A world-renowned conductor and composer who has lead most of the major orchestras in North America and Europe, a talented musician who has played under the batons of such luminaries as Toscanini and Walter, and an esteemed arranger, scholar, author, and educator, Gunther Schuller is without doubt a major figure in the music world. Now, in The Compleat Conductor, Schuller has penned a highly provocative critique of modern conducting, one that is certain to stir controversy. Indeed, in these pages he castigates many of this century's most venerated conductors for using the podium to indulge their own interpretive idiosyncrasies rather than devote themselves to reproducing the composer's stated and often painstakingly detailed intentions.
Contrary to the average concert-goer's notion (all too often shared by the musicians as well) that conducting is an easily learned skill, Schuller argues here that conducting is "the most demanding, musically all embracing, and complex" task in the field of music performance. Conducting demands profound musical sense, agonizing hours of study, and unbending integrity. Most important, a conductor's overriding concern must be to present a composer's work faithfully and accurately, scrupulously following the score including especially dynamics and tempo markings with utmost respect and care. Alas, Schuller finds, rare is the conductor who faithfully adheres to a composer's wishes. To document this, Schuller painstakingly compares hundreds of performances and recordings with the original scores of eight major compositions: Beethoven's fifth and seventh symphonies, Schumann's second (last movement only), Brahms's first and fourth, Tchaikovsky's sixth, Strauss's "Till Eulenspiegel" and Ravel's "Daphnis et Chloe, Second Suite." Illustrating his points with numerous musical examples, Schuller reveals exactly where conductors have done well and where they have mangled the composer's work. As he does so, he also illuminates the interpretive styles of many of our most celebrated conductors, offering pithy observations that range from blistering criticism of Leonard Bernstein ("one of the world's most histrionic and exhibitionist conductors") to effusive praise of Carlos Kleiber (who "is so unique, so remarkable, so outstanding that one can only describe him as a phenomenon"). Along the way, he debunks many of the music world's most enduring myths (such as the notion that most of Beethoven's metronome markings were "wrong" or "unplayable," or that Schumann was a poor orchestrator) and takes on the "cultish clan" of period instrument performers, observing that many of their claims are "totally spurious and chimeric." In his epilogue, Schuller sets forth clear guidelines for conductors that he believes will help steer them away from self indulgence towards the correct realization of great art.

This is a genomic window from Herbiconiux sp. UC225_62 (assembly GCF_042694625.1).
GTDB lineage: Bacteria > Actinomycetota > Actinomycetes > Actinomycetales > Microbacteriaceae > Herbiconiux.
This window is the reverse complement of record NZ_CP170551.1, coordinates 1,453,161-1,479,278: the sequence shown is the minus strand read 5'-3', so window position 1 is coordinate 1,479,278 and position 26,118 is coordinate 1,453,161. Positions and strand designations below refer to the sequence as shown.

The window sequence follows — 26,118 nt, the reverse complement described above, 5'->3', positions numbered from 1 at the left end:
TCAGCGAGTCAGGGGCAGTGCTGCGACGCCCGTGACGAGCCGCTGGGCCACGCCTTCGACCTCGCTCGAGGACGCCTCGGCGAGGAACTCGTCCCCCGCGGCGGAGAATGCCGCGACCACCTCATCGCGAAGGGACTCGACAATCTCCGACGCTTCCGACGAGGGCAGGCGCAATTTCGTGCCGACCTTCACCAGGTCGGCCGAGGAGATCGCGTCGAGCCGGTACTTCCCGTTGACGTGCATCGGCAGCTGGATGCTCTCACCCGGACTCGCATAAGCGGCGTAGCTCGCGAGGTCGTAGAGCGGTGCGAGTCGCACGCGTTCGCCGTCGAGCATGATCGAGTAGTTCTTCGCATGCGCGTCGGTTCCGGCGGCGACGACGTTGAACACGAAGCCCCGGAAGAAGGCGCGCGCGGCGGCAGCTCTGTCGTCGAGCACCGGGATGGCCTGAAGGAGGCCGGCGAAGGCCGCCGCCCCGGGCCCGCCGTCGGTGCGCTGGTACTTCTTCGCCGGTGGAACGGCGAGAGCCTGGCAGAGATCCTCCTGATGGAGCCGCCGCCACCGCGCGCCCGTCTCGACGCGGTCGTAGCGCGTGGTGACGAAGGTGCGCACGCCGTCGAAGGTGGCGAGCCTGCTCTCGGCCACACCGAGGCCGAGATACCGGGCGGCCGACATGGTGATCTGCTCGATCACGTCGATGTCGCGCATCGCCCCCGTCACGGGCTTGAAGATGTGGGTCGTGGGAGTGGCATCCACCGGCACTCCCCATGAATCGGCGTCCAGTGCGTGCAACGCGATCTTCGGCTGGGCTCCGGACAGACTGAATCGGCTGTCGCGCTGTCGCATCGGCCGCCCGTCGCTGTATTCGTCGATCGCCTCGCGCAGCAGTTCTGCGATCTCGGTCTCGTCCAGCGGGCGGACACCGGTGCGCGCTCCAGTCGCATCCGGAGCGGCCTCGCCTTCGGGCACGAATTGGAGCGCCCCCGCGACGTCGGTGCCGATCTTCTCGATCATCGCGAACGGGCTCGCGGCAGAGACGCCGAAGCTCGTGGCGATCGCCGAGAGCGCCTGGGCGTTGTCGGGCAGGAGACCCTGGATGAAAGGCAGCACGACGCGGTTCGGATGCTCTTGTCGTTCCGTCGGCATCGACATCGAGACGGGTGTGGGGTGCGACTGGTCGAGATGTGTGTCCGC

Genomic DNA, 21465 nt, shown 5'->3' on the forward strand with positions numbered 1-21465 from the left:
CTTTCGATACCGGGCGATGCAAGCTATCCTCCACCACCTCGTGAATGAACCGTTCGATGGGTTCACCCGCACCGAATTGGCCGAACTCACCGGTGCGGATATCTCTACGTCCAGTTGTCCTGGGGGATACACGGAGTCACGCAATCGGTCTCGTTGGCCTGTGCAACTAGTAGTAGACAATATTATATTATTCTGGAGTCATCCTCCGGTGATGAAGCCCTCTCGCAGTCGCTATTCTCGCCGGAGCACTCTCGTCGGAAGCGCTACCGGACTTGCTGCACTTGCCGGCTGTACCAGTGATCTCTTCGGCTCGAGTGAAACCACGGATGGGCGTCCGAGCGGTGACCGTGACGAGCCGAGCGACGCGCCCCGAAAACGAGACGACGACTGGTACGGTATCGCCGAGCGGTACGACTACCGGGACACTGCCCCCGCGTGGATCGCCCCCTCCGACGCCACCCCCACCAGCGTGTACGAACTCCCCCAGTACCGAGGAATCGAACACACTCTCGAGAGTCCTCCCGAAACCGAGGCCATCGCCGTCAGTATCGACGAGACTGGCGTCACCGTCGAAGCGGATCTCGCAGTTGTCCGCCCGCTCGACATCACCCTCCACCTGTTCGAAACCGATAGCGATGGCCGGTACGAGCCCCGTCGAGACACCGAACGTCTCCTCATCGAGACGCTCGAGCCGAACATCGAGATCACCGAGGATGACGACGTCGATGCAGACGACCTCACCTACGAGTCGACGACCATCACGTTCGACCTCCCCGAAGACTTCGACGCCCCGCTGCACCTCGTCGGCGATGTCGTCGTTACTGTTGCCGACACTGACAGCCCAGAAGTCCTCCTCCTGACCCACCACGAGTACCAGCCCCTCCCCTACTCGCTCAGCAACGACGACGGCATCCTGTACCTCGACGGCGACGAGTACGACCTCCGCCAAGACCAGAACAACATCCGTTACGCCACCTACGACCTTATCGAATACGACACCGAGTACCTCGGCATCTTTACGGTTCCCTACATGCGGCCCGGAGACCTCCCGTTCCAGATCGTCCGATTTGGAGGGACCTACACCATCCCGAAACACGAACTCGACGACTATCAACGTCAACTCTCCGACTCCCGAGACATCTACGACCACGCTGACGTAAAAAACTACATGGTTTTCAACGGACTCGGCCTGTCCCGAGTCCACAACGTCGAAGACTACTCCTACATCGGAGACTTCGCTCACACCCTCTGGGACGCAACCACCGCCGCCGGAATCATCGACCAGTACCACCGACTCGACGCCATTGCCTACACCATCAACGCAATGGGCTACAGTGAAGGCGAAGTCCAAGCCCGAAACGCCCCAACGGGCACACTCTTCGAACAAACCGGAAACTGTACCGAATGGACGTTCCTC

Courageous, eloquent, and brilliantly insightful, The Compleat Conductor throws down the gauntlet to conductors worldwide. It is a controversial book that the music world will be debating for many years to come.
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What makes for a "compleat" conductor? According to Gunther Schuller, it is a combination of fidelity to the score and going "for the grand line ... the clarification of the inherent structure(s)." Schuller, himself a conductor, has written The Compleat Conductor as a kind of report card on many of this century's foremost practitioners of the art. Using scores from Beethoven, Brahms, Schumann, Tchaikovsky, Strauss, and Ravel as his final exam, Schuller measures the work of the world's great conductors--everyone from Toscanini to John Eliot Gardiner--against what's printed on the page, and he finds most wanting in comparison.
The Compleat Conductor is partly an indictment of the failings of other conductors, partly Schuller's reflections on music, performance, and the authority of the score versus the authority of the conductor. Many of Schuller's pronouncements are sure to arouse controversy, but even for music lovers who disagree with his grading system, there's plenty of food for thought in The Compleat Conductor.About the Author:
About the Author:
Gunther Schuller has written a wide range of orchestral and chamber music, as well as jazz compositions. As an educator, he was associated with the Berkshire Music Center at Tanglewood for twenty-two years, mostly as its artistic director, and he was president of the New England Conservatory of Music from 1967 to 1977. He is also the author of two landmark studies of the history of jazz, Early Jazz and The Swing Era. He was also a recipient of a MacArthur Foundation "genius" grant.
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